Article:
The European Commission fails to meet United Nations transparency obligations over tobacco lobbying the EU Ombudsman has found, in the latest of a string of embarrassments over the executive’s relationship with Big Tobacco.
Emily O’Reilly found “inherent weaknesses” in the Commission’s current practices, and that, with the exception of DG Health, the Commission’s approach was “inadequate, unreliable, and unsatisfactory”.
It was also in breach of requirements made under the UN World Health Organisation 2005 Tobacco Control Convention, she said. The Commission told EURACTIV it believed it had correctly interpreted the obligations of the Convention.
The Barroso Commission, rocked by the Dalligate graft scandal, was too secretive about meeting Big Tobacco lobbyists, the Ombudsman said.
Health Commissioner John Dalli was sacked by Former Commission President José Manuel Barroso in October 2012, after an anti-fraud investigation connected him to a €60 million attempt to influence EU tobacco legislation.
>>Read: Dalligate coverage
O’Reilly, who investigates maladministration in the EU institutions, called on the current administration, now led by Jean-Claude Juncker, to publish every meeting and minutes of meetings with tobacco lobbyists and their lawyers.
She found that certain meetings with lawyers representing the tobacco industry were not considered as meetings for the purpose of lobbying by the Commission.
In her official recommendations, she said that the rest of the executive should follow DG Health’s example of proactive transparency. Only DG Health hit the required standards, she said.
Corporate Europe Observatory
The Ombudsman inquiry was brought after NGO Corporate Europe Observatory complained that the Commission was failing to meet UN World Health Organisation transparency rules on tobacco.
2005’s Tobacco Control Convention requires signatories, including the EU, to be accountable and transparent.
The Commission argued that by answering access to document requests, and by responding to questions from Members of European Parliament, it met that obligation.
O’Reilly disagreed. She concluded that the Commission must take active measures to limit interactions with Big Tobacco, and to be transparent about its dealings with it. Otherwise, no details of meetings with lobbyists would become public unless a question was asked.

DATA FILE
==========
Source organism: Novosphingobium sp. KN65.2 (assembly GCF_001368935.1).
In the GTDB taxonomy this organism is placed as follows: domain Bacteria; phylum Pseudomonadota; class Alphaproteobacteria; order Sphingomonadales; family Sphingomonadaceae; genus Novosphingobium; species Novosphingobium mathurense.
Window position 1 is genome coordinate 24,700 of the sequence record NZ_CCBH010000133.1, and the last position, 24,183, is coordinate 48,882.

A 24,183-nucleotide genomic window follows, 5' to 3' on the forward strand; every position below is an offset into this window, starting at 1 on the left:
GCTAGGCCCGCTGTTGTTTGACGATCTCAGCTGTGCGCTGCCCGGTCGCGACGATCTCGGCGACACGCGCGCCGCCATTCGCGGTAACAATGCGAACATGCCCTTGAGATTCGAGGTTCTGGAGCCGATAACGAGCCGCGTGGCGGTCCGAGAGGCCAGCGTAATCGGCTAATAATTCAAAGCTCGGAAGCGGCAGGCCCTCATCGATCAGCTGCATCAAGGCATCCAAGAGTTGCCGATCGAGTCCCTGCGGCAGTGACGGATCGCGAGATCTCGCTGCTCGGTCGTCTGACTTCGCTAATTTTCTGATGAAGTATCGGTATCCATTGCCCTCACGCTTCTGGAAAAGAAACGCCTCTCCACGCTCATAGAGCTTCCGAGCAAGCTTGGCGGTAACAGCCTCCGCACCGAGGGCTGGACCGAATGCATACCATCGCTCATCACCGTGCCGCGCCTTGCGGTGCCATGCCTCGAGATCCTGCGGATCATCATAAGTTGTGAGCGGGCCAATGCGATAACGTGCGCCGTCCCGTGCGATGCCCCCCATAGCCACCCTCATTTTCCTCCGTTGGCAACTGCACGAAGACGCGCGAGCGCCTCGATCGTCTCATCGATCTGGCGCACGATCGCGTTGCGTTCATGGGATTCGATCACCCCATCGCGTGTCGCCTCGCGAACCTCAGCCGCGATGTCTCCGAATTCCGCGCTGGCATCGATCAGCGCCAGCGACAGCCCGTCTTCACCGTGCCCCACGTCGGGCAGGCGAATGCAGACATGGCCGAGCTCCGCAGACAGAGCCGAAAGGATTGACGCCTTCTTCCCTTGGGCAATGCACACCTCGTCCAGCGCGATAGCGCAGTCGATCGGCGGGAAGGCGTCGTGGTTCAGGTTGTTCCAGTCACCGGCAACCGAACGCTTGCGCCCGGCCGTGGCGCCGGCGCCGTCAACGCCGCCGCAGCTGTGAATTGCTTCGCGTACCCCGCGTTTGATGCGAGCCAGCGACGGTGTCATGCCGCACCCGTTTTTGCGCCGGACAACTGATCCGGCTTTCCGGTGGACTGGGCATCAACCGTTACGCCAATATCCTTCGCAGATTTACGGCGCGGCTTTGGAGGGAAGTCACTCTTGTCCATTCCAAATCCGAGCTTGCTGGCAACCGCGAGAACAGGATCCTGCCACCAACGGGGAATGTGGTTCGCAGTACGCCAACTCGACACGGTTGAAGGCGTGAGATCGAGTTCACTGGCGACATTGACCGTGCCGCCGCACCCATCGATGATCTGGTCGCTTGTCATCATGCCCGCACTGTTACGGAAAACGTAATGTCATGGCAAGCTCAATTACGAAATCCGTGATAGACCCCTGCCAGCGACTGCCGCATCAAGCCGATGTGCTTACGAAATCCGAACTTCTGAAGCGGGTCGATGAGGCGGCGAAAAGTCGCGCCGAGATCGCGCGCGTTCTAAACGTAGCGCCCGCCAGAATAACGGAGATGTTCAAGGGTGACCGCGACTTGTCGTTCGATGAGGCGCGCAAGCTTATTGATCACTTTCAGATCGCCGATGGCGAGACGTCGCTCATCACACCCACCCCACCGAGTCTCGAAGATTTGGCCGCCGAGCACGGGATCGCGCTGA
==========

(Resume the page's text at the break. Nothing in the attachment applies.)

O’Reilly said, “The European Commission has a particular responsibility in its role as initiator of EU legislation to ensure that policy-making in public health is as transparent as possible. It is an opportunity for the Juncker Commission to be a global leader in this area of public health promotion.”
The executive has until 31 December to explain how it will implement the Ombudsman’s recommendations. If it chooses to ignore them, the Ombudsman can ultimately close the investigation with a damning report.
“This ruling is a significant victory for the fight against the sinister scheming of this lethal industry,” said Corporate Europe Observatory’s research and campaigns coordinator Olivier Hoedeman.
“The Commission’s complacency and secrecy over its contacts with the tobacco industry are deeply regrettable – but part of a pattern. We hope it will finally get the message that it must fulfil its UN obligations and take strong measures to prevent the undue influence of tobacco lobbyists.”
The Commission, which runs a transparency register and online portal, was asked for comment shortly after this article was published.
An official said, “The Commission believes that its interpretation of the WHO Framework Convention on Tobacco Control is the correct one, and that its practices offer a high degree of transparency.
“The Commission is fully committed to enhanced transparency across all areas of its work. Upon taking office in November, the Commission presented its transparency initiative for contacts between interest representatives and the Commissioners, their cabinets, and Commission Director-Generals.
“We will carefully assess the Ombudsman’s report and respond within the deadline.”